Nature as God's book in The Wreck of the Deutschland

Nature gentle and fierce

Hopkins' belief that the created world reflects the God who created it is best seen in stanza 5's language, such as: ‘stars' ‘starlight', ‘dappled-with-damson west'. This is part of his Romantic theology, where ‘His mystery must be instressed, stressed'. This is not problematic.

However, a storm that drives a ship onto a sandbank and then splits it apart is something else. However, to Hopkins Nature is still God's book, whatever its manifestations, and so must be read aright - which is what the nun does (stanza 29) (‘Read the unshapeable shock night').

Nature in the storm, Hopkins seems to be saying, is still a revelation of God's nature, and thereby it re-enacts God's dealings with people. That is its truth and beauty. Just as God ‘stormed' Hopkins into faith, so, he hopes, will this storm do so to others.

Theological problems

Having a Romantic theology, Hopkins is reluctant to see Nature as fallen, even though he sees humans like that. Other Christian teaching sees the whole Universe as affected by the Fall of humankind, and so in disarray and malfunction:

‘the whole of Creation has been groaning as in the pains of childbirth right up to the present time.' (Romans 8:22)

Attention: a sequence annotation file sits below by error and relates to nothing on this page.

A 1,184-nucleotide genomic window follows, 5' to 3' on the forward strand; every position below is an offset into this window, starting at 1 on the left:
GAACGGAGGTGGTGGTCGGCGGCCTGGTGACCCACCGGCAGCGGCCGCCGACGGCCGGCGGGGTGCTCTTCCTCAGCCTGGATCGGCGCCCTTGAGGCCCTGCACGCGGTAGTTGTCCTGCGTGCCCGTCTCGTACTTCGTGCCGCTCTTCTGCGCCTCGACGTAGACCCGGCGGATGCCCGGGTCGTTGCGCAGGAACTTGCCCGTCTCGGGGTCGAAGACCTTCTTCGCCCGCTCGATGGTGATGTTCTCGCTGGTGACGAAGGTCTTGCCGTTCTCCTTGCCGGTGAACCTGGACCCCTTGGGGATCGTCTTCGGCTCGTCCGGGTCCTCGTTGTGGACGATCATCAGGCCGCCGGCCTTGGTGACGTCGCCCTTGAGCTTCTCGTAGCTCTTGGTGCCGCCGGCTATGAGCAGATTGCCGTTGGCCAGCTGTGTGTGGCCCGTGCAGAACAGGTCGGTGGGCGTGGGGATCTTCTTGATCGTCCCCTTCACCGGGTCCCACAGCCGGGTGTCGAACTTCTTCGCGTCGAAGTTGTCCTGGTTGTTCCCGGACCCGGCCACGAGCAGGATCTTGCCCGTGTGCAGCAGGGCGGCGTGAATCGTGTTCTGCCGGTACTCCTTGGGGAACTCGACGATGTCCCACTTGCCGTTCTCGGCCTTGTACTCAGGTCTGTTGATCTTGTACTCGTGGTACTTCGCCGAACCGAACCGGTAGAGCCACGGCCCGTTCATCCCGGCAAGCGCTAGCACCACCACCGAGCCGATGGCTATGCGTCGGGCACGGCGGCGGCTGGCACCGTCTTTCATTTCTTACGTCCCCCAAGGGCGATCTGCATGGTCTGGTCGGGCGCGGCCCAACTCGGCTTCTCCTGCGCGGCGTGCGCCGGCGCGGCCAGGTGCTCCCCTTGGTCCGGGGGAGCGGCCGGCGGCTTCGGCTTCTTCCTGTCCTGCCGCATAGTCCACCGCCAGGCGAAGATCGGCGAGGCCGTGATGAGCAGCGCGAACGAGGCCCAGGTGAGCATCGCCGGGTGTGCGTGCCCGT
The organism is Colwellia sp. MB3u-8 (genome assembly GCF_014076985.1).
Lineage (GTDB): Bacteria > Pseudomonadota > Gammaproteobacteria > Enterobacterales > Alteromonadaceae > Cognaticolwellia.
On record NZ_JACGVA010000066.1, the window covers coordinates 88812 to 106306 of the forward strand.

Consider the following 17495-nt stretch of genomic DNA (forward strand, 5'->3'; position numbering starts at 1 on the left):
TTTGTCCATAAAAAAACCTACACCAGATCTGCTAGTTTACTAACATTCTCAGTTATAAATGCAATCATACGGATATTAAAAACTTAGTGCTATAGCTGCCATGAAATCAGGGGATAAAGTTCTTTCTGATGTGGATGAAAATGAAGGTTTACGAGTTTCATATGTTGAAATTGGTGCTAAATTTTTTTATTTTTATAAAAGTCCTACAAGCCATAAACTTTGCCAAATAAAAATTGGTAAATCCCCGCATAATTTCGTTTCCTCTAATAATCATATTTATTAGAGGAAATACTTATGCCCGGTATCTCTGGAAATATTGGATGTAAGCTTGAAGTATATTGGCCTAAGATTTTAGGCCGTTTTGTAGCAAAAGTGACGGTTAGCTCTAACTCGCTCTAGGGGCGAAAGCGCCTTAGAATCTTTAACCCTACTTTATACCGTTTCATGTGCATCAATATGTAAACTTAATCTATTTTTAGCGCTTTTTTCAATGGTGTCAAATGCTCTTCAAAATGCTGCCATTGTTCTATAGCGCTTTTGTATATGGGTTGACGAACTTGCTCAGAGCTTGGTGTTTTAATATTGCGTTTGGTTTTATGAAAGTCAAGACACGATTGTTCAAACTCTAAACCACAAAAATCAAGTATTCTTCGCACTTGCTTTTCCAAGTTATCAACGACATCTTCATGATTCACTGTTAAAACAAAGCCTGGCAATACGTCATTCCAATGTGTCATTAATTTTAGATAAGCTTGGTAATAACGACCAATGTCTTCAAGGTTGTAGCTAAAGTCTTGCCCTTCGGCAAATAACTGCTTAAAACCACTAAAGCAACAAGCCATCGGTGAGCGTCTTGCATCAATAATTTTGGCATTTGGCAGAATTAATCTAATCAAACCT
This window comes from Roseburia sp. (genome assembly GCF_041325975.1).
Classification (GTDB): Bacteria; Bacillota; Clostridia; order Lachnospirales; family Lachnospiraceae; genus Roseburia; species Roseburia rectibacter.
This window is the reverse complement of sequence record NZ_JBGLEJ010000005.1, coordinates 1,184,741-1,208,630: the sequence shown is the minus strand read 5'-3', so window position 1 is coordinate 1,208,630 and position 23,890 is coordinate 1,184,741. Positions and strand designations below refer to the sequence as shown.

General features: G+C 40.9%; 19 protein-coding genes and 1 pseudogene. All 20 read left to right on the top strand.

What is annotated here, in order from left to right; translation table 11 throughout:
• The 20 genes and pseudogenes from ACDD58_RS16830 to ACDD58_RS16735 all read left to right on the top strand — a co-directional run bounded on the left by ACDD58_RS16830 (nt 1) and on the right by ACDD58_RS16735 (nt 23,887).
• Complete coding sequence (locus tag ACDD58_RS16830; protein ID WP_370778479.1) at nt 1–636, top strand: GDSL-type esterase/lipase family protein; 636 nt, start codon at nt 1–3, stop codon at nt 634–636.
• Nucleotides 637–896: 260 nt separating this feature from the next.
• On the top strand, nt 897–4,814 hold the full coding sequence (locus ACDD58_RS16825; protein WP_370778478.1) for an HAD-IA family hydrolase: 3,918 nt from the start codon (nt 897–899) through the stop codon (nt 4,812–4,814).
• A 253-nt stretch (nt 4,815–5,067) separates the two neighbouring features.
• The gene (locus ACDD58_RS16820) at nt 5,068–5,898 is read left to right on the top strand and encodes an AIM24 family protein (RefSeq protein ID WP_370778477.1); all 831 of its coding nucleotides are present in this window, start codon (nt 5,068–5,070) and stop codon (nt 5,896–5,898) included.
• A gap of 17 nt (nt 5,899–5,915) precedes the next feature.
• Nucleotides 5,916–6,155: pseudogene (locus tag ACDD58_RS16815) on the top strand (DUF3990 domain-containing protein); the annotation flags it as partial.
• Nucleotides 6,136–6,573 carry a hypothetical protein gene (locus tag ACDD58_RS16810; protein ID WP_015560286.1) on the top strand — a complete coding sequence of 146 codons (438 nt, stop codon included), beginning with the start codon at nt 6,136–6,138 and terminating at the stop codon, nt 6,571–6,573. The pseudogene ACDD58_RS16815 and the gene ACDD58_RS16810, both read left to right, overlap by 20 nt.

• Hopkins, however, does not seem willing to accept that it is the fallen-ness of Creation which caused such a destructive storm.
  • Instead he falls back on the mysteriousness of God's ways (‘ a sovereignty that heeds but hides' stanza 32).
  • Therefore (since the ways of God can never be fully understood) the redemptiveness of the storm has to remain a hopeful supposition - he does not know if any did repent and come to God.
  • It is significant that the one thing he refuses to do is to suggest that the storm is a punishment: that would be to see God and Nature in a vindictive light, whereas Hopkins above all wishes to establish God's mercy, even in this difficult happening.
Investigating nature as God's book in The Wreck of the Deutschland
  • Re-examine stanza 10. How is the violence of nature still linked to God's mercy?
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